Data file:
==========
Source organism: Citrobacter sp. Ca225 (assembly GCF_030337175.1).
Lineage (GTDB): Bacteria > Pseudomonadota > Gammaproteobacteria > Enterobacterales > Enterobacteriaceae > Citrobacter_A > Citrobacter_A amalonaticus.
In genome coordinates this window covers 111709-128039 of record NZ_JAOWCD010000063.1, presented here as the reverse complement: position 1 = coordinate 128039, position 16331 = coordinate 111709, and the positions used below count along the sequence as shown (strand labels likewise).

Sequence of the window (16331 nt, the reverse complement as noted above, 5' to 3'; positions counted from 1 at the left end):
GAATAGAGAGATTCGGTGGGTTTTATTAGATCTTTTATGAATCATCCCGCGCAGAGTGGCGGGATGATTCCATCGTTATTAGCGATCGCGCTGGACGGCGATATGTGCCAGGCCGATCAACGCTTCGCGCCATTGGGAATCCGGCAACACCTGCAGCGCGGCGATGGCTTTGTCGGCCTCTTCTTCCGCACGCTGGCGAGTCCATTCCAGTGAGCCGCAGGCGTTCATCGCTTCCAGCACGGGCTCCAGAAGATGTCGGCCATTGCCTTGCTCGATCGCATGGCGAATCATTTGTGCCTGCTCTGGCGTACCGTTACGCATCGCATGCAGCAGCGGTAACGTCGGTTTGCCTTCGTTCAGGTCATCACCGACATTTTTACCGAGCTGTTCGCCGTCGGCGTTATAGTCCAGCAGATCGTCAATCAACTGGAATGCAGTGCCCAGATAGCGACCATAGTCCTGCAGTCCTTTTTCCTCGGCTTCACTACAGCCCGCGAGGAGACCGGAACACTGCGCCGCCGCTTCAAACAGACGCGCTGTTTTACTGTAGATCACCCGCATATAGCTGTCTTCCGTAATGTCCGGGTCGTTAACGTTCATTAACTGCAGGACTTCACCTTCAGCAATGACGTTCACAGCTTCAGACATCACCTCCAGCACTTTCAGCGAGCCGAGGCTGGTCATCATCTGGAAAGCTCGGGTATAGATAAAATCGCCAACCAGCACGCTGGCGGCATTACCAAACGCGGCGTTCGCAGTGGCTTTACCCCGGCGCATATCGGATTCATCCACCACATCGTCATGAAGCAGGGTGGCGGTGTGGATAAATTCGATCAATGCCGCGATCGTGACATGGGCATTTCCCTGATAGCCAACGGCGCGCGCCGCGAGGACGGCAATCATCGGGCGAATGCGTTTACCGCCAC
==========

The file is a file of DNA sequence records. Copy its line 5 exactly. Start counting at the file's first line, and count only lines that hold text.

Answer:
GAATAGAGAGATTCGGTGGGTTTTATTAGATCTTTTATGAATCATCCCGCGCAGAGTGGCGGGATGATTCCATCGTTATTAGCGATCGCGCTGGACGGCGATATGTGCCAGGCCGATCAACGCTTCGCGCCATTGGGAATCCGGCAACACCTGCAGCGCGGCGATGGCTTTGTCGGCCTCTTCTTCCGCACGCTGGCGAGTCCATTCCAGTGAGCCGCAGGCGTTCATCGCTTCCAGCACGGGCTCCAGAAGATGTCGGCCATTGCCTTGCTCGATCGCATGGCGAATCATTTGTGCCTGCTCTGGCGTACCGTTACGCATCGCATGCAGCAGCGGTAACGTCGGTTTGCCTTCGTTCAGGTCATCACCGACATTTTTACCGAGCTGTTCGCCGTCGGCGTTATAGTCCAGCAGATCGTCAATCAACTGGAATGCAGTGCCCAGATAGCGACCATAGTCCTGCAGTCCTTTTTCCTCGGCTTCACTACAGCCCGCGAGGAGACCGGAACACTGCGCCGCCGCTTCAAACAGACGCGCTGTTTTACTGTAGATCACCCGCATATAGCTGTCTTCCGTAATGTCCGGGTCGTTAACGTTCATTAACTGCAGGACTTCACCTTCAGCAATGACGTTCACAGCTTCAGACATCACCTCCAGCACTTTCAGCGAGCCGAGGCTGGTCATCATCTGGAAAGCTCGGGTATAGATAAAATCGCCAACCAGCACGCTGGCGGCATTACCAAACGCGGCGTTCGCAGTGGCTTTACCCCGGCGCATATCGGATTCATCCACCACATCGTCATGAAGCAGGGTGGCGGTGTGGATAAATTCGATCAATGCCGCGATCGTGACATGGGCATTTCCCTGATAGCCAACGGCGCGCGCCGCGAGGACGGCAATCATCGGGCGAATGCGTTTACCGCCAC